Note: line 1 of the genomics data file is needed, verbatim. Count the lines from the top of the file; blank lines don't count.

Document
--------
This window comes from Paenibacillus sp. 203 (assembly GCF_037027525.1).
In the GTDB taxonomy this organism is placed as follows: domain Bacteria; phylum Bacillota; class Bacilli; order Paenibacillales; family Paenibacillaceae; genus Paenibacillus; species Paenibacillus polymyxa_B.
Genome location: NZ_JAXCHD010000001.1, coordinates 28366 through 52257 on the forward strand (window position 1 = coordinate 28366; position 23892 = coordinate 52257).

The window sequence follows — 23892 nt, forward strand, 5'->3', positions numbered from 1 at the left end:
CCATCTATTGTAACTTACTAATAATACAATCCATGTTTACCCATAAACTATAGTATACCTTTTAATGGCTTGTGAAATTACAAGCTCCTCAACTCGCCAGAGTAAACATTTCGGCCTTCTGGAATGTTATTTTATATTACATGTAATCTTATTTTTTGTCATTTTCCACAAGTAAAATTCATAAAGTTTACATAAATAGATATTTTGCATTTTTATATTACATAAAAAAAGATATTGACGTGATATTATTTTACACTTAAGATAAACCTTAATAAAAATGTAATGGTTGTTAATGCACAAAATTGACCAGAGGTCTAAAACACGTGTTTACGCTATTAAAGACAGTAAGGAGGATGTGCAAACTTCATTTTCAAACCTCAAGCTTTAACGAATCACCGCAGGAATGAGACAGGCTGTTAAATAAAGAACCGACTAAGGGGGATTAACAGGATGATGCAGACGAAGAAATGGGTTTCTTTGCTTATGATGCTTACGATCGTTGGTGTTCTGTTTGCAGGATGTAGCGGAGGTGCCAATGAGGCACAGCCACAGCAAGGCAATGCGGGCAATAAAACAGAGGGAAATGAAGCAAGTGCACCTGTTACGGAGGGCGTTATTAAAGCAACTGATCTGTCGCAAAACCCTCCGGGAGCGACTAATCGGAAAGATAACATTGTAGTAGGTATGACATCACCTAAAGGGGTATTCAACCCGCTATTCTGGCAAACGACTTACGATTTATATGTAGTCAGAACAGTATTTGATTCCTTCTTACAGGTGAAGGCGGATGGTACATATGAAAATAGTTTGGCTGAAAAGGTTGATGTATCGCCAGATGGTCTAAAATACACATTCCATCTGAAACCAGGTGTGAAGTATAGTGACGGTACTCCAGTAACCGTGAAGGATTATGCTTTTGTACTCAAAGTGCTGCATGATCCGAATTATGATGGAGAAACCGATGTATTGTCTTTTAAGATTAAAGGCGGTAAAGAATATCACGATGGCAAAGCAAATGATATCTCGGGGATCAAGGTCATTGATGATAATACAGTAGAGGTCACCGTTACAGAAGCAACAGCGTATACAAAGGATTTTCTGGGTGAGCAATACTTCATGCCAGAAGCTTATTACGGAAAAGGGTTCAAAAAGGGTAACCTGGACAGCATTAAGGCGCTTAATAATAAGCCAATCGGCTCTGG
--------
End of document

This window comes from Paenibacillus sp. 203 (assembly GCF_037027525.1).